A wildly popular sandwich shop from Italy just landed in L.A. and customers are lining the block to get a taste of schiacciata. All’Antico Vinaio has been specializing in the flatbread sandwich for more than 30 years in Florence, and when Tommaso Mazzanti joined his family’s restaurant business he helped expand the sandwich shop to the U.S. with multiple locations in New York City — and now one in Venice. After multiple pop-ups and months of teases, the casual restaurant officially launched in late November with more than a dozen sandwiches, including signature items such as La Favolosa, with sbriciolona salami, house-made pecorino cream, artichoke cream and eggplant, plus newer additions such as the L.A. Fadeaway, with gorgonzola, zucchini, eggplant, sun-dried tomato and arugula. A deli case displays the cured meats and fresh spreads, salads and cheeses that pile onto the sandwiches. Also available is a range of Italian wines by the glass, sodas, teas and imported specialty drinks. All’Antico Vinaio is open daily from 10:30 a.m. to 8 p.m.

1121 Abbot Kinney Blvd., Venice, (310) 310 3747,

A hand holds a slice of pumpkin pie on an orange plate at Culver City's Fat + Flour cafe

In addition to salads and other new savory items, Culver City’s Fat + Flour cafe serves the classic pies, cookies and biscuits for which baker Nicole Rucker is lauded.

(Stephanie Breijo / Los Angeles Times)

Fat + Flour Culver City

One of L.A.’s most lauded bakers just brought her famous pies, cookies and other treats to the Westside. Fat + Flour — from Nicole and Blaine Rucker — still operates its stall in Grand Central Market, but a new location in Culver City offers a longer menu of savory items, plus pantry and home knicknacks. It marks a full-circle moment for baker Nicole Rucker, who years ago would sit in the cafe space while awaiting her laundry at the adjacent laundromat and pondering how she would run the cafe if it were hers. Now it is, and the new Fat + Flour features slices and whole pies in flavors such as pecan and her signature Key lime, in addition to cookies, biscuits smeared with apple butter, sweet or savory scones, granola, panini, and salads in options such as roasted beets with blood orange and feta; ravioli with radicchio and squash; and farro with dates, pecans and broccolini. A full coffee bar with house-made syrups is also on offer, as are home items such as candles, holiday ornaments and bags of coffee. Fat + Flour is open daily in Culver City from 9 a.m. to 3 p.m.

11739 W. Washington Blvd., Culver City,

Gao’s BBQ and Crab

A Dallas-founded chain that blends Chinese barbecue with Cajun-style crawfish boils recently launched its first L.A.-area location. Gao’s BBQ and Crab — with restaurants also in New York City, Chicago and San Jose — offers late-night charcoal-grilled Northeastern-style Chinese barbecued skewers in options such as beef, sausage, prawns, tendons, tofu skins, chicken, lamb, tongue, quail and squid, plus stir-frys and grilled oysters. The signature seafood boil cooks crawfish, snow crab, corn and other items in a broth of Cajun spices and the Chinese shi san xiang 13-spice blend. Gao’s BBQ and Crab is open Monday to Friday from 5 p.m. to 1 a.m. and on Saturday and Sunday from noon to 1 a.m.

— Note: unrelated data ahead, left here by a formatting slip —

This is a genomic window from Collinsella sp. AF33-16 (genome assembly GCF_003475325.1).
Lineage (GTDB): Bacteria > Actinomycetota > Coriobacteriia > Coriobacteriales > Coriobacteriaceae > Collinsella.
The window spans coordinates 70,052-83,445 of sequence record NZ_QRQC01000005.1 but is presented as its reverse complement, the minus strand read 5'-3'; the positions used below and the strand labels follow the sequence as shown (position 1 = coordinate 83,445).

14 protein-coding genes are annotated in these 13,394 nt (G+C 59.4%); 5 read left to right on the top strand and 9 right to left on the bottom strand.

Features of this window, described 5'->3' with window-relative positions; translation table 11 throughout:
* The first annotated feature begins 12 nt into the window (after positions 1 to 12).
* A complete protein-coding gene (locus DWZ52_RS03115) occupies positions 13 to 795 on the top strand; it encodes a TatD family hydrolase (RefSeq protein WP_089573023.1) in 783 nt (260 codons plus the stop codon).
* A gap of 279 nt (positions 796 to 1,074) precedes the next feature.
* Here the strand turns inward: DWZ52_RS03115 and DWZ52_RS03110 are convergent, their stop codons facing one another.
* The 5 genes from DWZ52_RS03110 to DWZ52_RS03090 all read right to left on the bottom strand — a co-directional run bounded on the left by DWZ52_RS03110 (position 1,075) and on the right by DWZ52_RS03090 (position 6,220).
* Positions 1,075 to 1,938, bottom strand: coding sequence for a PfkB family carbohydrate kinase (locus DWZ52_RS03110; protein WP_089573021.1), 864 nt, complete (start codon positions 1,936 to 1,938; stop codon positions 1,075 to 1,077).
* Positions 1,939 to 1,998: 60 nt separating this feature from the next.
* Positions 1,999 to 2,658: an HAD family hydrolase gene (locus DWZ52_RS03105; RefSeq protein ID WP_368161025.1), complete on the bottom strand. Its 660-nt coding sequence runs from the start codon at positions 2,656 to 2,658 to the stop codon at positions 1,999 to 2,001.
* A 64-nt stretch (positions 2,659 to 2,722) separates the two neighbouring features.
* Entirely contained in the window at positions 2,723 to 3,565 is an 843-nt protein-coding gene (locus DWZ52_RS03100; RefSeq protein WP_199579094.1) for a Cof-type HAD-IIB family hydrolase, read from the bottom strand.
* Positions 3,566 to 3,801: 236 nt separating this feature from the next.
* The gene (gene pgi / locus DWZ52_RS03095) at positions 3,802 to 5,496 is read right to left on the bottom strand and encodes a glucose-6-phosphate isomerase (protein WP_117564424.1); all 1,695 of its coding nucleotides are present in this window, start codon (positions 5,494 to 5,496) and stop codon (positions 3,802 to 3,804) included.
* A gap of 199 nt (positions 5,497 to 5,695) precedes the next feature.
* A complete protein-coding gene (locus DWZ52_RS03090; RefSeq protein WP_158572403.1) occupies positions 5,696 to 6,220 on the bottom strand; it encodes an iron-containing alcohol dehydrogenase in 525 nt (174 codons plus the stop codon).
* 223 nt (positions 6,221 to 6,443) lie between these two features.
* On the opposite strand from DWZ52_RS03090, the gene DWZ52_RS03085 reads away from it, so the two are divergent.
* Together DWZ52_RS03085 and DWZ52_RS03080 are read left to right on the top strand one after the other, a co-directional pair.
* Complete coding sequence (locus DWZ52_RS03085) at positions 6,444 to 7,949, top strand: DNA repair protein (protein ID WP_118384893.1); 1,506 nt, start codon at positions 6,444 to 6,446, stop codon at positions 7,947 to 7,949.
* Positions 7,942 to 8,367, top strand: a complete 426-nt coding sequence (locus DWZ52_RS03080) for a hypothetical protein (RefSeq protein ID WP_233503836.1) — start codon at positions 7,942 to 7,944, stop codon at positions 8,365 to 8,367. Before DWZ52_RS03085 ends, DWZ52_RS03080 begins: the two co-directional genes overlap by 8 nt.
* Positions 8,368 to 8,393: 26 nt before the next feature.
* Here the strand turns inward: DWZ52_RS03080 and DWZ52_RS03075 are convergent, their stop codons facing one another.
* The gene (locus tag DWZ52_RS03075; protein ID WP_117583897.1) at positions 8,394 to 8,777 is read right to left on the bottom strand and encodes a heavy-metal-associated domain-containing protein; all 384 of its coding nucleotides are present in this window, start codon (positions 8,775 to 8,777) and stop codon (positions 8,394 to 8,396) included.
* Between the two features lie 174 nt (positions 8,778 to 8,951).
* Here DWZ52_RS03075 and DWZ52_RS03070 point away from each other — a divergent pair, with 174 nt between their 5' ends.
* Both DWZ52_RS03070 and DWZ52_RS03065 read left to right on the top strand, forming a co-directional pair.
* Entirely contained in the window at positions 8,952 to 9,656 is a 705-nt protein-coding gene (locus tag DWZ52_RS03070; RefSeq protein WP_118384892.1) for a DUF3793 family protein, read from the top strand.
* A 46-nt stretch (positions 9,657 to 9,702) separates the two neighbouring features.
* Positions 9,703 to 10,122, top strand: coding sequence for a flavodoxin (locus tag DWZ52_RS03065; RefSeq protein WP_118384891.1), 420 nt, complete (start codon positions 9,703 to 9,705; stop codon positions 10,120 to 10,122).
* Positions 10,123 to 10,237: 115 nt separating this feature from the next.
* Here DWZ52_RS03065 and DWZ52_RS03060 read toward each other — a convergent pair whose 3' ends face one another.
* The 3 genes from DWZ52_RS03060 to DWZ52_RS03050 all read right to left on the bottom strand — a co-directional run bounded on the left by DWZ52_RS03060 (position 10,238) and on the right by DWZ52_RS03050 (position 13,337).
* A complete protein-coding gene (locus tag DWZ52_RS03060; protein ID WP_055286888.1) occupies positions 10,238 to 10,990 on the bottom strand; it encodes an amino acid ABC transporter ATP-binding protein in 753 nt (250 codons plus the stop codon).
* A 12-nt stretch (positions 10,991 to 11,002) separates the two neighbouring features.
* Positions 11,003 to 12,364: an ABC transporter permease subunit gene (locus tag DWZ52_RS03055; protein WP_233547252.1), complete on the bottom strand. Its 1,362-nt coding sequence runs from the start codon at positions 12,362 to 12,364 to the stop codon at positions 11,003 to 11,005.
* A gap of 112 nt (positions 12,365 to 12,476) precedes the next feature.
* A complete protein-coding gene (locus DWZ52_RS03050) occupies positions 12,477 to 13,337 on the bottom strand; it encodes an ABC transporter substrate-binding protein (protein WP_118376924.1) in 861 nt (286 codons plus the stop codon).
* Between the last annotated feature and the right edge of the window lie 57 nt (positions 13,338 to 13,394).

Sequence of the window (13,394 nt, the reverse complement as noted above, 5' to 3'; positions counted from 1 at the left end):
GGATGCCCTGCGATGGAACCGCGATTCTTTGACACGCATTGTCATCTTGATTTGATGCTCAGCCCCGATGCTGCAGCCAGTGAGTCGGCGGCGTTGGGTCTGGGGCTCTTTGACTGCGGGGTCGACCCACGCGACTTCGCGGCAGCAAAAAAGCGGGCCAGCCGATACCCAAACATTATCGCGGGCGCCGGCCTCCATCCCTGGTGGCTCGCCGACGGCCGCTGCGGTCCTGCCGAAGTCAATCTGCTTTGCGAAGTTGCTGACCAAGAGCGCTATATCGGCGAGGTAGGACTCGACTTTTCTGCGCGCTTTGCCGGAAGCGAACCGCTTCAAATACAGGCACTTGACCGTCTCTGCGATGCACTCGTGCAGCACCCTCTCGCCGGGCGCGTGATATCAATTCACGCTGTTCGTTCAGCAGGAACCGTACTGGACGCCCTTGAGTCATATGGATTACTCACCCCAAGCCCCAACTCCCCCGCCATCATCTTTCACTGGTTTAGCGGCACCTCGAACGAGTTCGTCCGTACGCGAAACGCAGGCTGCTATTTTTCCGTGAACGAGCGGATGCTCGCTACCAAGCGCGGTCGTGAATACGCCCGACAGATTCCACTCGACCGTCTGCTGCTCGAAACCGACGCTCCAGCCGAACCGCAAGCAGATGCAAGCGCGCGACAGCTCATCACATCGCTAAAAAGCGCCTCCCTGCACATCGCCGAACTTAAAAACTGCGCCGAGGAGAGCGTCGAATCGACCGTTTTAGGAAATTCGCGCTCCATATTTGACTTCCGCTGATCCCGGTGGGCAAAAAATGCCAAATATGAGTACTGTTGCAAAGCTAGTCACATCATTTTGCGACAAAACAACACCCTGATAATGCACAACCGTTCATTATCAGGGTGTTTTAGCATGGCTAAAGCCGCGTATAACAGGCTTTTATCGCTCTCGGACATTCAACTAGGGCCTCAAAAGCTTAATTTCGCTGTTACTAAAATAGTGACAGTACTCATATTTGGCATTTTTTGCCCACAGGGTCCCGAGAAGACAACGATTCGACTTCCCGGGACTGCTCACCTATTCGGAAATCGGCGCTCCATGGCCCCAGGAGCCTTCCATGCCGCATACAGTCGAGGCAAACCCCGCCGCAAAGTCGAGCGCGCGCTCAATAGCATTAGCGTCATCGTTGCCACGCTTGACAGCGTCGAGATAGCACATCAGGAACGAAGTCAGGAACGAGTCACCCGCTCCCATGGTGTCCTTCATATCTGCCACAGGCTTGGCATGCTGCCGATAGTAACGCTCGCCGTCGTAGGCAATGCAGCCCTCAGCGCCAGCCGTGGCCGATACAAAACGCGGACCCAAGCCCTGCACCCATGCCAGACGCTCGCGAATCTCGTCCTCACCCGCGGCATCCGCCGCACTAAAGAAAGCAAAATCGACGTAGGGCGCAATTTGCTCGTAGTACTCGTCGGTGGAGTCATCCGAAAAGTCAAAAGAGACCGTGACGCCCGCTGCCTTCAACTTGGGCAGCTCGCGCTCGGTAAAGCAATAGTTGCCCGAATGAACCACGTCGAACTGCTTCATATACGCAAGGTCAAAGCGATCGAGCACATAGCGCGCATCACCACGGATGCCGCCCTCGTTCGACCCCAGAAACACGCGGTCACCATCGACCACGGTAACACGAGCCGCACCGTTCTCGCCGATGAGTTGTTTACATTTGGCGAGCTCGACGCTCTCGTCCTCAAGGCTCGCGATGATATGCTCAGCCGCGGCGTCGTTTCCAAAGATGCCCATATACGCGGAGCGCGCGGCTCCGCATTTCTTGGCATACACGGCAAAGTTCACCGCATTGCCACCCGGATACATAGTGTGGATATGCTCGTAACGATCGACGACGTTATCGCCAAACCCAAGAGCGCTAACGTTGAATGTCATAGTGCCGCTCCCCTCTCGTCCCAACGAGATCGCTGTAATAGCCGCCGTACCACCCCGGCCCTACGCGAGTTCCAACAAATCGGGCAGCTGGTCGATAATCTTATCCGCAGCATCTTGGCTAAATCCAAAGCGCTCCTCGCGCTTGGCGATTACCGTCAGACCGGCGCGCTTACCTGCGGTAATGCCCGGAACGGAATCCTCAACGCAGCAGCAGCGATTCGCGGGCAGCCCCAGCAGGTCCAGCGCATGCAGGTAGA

1390 Fullerton Road, Suite 102, Rowland Heights, (626) 295-2085,

Sweet Maple

Brunch classics and "Billionaire's Bacon" have arrived in Santa Monica via the Bay Area's popular chain Sweet Maple.

Brunch classics and “Billionaire’s Bacon” have arrived in Santa Monica via the Bay Area’s popular chain Sweet Maple.

(Sweet Maple)

A rapidly expanding Bay Area restaurant group just touched down in Los Angeles for the first time, bringing brunch classics and Korean-influenced dishes to Santa Monica. Sweet Maple, from husband-and-wife team Hoyul Steven Choi and Jiyeon Choi, serves “soufflegg” skillets, Benedicts, pancakes, omelets, burgers, sandwiches, Korean fried chicken, wine, beer, sake and “morning cocktails,” as well as “Millionaire’s Bacon,” a Sweet Maple signature that bakes thick-cut bacon in brown sugar, cayenne and pepper. The Santa Monica location sprawls across more than 4,000 square feet a few blocks from the beach. The Chois launched their Bay Area restaurant empire with Taylor Street Coffee Shop in 2002 and later expanded it with a revitalization of ’60s diner Fred’s Coffee Shop; their first Sweet Maple in 2010; and a string of other restaurants such as Korean restaurant Berkeley Social Club and Thai-leaning Blackwood. In addition to their first L.A.-area restaurant, Sweet Maple has recently expanded to three other Bay Area locales, while U :Dessert Story — their sweets-forward concept that designed the dessert menu now found in Santa Monica — also opened a new outpost. Sweet Maple is open daily from 8 a.m. to 2:30 p.m.

1705 Ocean Ave., Suite 110, Santa Monica, (424) 268-4190,

Grand Central Market’s Holiday Wonderland

Downtown’s historic food hall is throwing a series of events for the holiday season, where in addition to festive bites visitors can enjoy culinary workshops, live performances and other programming through the end of the month. During Grand Central Market’s Holiday Wonderland, head to the food hall’s lower level for something planned each day, including a charcuterie-board workshop led by Charcuterie LA (Dec. 13), drag queen bingo (Dec. 15), a Christmas cocktail workshop (Dec. 20), ugly-sweater karaoke (Dec. 22) and visits from Santa (Dec. 17 and 24).

317 S. Broadway, Los Angeles,